This study compared vocal features of deception that can be measured by acoustic equipment with vocal features of deception that can be measured perceptually by human coders. As deception researchers have traditionally measured vocal behavior with either acoustic or perceptual methods (but not both), it is uncertain what correspondence, if any, exists between these methods. This study attempted to determine the degree of this correspondence. Deceptive interactions from an earlier study (Burgoon, Buller, Ebesu, & Rockwell, 1994) were used to conduct a detailed analysis of the vocal features of deceptive speech. The vocal samples were analyzed perceptually and acoustically. Results indicated moderate correlations between some acoustic and perceptual variables; neither measurement type, however, proved conclusively superior to the other in discriminating between truth and deception.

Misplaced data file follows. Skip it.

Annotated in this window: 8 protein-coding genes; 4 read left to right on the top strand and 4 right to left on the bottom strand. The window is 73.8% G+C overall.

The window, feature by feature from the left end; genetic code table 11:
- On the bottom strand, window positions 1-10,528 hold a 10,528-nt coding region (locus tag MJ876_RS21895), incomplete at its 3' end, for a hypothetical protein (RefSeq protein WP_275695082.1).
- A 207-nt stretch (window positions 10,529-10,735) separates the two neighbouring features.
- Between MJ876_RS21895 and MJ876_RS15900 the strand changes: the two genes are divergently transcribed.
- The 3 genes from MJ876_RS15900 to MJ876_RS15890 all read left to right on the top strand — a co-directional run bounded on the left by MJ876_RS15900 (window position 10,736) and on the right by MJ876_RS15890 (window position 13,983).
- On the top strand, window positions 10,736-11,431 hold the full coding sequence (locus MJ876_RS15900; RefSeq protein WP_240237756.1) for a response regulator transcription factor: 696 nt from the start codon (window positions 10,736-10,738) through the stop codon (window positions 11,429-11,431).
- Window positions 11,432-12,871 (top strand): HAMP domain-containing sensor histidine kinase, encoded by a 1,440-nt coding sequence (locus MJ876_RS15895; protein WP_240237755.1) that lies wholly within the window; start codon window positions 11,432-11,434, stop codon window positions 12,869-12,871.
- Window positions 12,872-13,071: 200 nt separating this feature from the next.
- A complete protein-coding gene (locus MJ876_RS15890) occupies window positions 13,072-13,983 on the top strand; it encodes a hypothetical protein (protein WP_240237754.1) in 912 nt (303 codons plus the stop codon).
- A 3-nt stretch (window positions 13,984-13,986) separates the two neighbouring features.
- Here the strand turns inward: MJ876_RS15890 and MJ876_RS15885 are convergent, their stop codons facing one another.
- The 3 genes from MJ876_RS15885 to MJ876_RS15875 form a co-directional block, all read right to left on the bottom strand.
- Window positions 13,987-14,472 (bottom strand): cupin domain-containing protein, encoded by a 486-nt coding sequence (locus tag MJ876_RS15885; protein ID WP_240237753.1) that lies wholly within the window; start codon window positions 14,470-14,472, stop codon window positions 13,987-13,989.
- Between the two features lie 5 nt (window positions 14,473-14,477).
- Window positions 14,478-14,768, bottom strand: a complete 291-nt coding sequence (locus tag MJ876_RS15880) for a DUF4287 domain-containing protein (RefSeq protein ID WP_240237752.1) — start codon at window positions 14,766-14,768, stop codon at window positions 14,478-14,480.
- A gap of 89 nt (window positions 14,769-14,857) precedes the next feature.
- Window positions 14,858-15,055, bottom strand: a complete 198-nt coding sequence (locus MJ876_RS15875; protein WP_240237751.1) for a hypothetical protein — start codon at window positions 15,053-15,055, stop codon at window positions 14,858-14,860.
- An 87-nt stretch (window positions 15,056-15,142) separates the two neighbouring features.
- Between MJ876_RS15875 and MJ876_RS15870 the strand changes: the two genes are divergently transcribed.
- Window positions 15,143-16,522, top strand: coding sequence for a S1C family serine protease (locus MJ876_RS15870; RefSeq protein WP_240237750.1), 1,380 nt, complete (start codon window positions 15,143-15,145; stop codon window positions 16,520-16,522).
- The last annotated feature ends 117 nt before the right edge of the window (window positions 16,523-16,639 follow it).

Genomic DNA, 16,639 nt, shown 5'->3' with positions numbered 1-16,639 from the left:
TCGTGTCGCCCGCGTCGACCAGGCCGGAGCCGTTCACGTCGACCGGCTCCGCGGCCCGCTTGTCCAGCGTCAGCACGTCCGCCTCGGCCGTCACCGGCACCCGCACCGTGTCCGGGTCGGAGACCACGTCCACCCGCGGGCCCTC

|Original language||English (US)|
|Number of pages||14|
|Publication status||Published - Dec 1997|
ASJC Scopus subject areas
- Language and Linguistics
- Experimental and Cognitive Psychology
- Linguistics and Language